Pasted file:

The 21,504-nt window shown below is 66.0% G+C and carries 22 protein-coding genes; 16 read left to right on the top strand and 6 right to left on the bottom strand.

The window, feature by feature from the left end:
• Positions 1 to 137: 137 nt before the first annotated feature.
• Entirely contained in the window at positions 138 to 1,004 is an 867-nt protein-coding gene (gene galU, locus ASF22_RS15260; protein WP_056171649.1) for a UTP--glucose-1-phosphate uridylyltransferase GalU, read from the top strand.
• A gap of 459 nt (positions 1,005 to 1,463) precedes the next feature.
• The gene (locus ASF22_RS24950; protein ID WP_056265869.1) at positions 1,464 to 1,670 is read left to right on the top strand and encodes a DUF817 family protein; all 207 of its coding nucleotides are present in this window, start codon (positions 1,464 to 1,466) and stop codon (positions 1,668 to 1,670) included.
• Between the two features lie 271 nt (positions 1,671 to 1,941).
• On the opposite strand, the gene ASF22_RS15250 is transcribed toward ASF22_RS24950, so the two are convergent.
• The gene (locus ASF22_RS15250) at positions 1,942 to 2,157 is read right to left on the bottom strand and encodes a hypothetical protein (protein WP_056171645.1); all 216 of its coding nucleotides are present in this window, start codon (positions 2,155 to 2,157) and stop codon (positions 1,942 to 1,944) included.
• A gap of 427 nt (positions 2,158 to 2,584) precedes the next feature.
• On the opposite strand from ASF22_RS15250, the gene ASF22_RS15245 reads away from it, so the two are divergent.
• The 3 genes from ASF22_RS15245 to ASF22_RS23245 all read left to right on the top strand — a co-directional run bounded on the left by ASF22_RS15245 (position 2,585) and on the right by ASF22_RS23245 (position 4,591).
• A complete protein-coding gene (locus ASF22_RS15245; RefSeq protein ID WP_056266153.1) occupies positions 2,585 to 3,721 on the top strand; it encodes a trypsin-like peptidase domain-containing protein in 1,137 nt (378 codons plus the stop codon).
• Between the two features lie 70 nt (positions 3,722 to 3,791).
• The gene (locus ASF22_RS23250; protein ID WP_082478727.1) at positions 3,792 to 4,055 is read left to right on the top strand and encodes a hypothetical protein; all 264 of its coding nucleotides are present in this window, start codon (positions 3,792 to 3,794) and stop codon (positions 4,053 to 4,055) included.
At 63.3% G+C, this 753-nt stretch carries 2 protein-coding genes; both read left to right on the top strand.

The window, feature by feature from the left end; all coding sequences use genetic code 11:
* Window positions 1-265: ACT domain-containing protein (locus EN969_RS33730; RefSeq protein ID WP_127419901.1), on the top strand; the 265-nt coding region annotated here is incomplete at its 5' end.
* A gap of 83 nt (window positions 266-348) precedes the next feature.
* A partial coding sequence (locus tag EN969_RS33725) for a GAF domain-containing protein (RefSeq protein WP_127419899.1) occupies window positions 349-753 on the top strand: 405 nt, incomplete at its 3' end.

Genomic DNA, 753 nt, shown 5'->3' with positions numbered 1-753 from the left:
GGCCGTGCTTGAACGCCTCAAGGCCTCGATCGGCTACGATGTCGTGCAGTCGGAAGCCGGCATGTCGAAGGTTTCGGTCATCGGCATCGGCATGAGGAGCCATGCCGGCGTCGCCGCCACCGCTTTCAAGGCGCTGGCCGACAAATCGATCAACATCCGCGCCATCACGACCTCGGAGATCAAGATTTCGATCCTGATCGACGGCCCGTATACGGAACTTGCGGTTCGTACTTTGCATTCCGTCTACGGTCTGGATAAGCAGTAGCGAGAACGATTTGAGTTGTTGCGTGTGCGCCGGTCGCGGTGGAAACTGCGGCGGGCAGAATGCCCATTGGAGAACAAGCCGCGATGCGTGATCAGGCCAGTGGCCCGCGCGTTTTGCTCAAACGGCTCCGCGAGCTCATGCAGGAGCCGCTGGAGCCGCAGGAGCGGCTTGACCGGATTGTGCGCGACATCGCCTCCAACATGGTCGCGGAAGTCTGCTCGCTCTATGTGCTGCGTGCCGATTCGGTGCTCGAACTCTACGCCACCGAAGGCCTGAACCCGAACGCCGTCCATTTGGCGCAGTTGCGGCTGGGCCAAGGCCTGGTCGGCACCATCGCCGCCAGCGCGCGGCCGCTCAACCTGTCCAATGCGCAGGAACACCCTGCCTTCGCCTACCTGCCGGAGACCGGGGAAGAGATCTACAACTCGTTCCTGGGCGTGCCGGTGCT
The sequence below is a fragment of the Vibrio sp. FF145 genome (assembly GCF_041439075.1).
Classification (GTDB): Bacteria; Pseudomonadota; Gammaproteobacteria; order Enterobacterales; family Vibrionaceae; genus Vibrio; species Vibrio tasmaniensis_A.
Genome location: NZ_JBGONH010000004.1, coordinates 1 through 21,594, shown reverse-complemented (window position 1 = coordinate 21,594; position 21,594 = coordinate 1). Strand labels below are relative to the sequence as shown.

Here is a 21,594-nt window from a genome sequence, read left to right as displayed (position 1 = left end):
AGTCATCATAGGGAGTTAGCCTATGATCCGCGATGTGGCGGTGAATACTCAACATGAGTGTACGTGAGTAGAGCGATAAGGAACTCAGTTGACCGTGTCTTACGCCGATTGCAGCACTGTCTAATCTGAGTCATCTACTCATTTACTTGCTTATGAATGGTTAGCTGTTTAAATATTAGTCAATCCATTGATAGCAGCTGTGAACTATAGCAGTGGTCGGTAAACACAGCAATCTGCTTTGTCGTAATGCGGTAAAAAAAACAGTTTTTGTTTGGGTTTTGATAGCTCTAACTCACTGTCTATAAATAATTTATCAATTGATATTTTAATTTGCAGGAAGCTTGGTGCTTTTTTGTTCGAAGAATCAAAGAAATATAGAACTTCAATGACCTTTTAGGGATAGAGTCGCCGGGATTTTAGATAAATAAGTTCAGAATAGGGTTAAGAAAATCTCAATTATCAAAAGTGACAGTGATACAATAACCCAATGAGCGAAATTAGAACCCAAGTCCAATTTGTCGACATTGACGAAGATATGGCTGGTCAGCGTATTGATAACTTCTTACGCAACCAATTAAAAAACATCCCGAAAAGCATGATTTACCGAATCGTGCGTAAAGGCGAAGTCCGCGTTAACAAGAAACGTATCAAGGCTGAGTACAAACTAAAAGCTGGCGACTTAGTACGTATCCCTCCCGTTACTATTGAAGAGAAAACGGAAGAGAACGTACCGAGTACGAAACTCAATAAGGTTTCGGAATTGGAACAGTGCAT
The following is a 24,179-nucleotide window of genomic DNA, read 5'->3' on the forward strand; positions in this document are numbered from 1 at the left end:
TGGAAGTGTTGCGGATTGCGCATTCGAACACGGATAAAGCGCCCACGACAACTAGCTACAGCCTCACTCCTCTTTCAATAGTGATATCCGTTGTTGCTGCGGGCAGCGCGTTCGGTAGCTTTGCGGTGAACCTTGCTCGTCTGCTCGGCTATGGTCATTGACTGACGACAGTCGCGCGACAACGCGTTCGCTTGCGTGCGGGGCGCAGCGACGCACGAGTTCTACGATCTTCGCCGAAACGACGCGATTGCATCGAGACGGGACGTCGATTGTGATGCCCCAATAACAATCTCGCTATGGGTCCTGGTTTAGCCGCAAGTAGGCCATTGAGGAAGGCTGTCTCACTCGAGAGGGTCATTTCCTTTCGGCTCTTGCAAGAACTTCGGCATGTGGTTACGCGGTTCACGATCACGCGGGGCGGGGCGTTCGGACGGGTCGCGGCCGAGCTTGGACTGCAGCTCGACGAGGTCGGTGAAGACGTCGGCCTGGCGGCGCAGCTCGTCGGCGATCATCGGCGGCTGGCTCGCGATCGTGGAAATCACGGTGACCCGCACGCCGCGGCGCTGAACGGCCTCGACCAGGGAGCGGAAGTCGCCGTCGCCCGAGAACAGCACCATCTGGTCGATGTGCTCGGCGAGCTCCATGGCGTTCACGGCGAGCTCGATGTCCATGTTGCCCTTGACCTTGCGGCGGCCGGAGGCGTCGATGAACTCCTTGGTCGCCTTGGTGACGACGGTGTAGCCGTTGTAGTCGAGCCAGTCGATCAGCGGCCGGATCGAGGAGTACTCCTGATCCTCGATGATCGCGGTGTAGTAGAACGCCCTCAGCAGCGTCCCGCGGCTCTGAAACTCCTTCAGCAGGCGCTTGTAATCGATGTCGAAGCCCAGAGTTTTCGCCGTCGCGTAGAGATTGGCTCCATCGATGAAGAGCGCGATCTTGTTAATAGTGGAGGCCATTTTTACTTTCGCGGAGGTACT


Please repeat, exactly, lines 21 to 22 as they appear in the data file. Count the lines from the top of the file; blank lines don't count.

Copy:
Genomic DNA, 753 nt, shown 5'->3' with positions numbered 1-753 from the left:
GGCCGTGCTTGAACGCCTCAAGGCCTCGATCGGCTACGATGTCGTGCAGTCGGAAGCCGGCATGTCGAAGGTTTCGGTCATCGGCATCGGCATGAGGAGCCATGCCGGCGTCGCCGCCACCGCTTTCAAGGCGCTGGCCGACAAATCGATCAACATCCGCGCCATCACGACCTCGGAGATCAAGATTTCGATCCTGATCGACGGCCCGTATACGGAACTTGCGGTTCGTACTTTGCATTCCGTCTACGGTCTGGATAAGCAGTAGCGAGAACGATTTGAGTTGTTGCGTGTGCGCCGGTCGCGGTGGAAACTGCGGCGGGCAGAATGCCCATTGGAGAACAAGCCGCGATGCGTGATCAGGCCAGTGGCCCGCGCGTTTTGCTCAAACGGCTCCGCGAGCTCATGCAGGAGCCGCTGGAGCCGCAGGAGCGGCTTGACCGGATTGTGCGCGACATCGCCTCCAACATGGTCGCGGAAGTCTGCTCGCTCTATGTGCTGCGTGCCGATTCGGTGCTCGAACTCTACGCCACCGAAGGCCTGAACCCGAACGCCGTCCATTTGGCGCAGTTGCGGCTGGGCCAAGGCCTGGTCGGCACCATCGCCGCCAGCGCGCGGCCGCTCAACCTGTCCAATGCGCAGGAACACCCTGCCTTCGCCTACCTGCCGGAGACCGGGGAAGAGATCTACAACTCGTTCCTGGGCGTGCCGGTGCT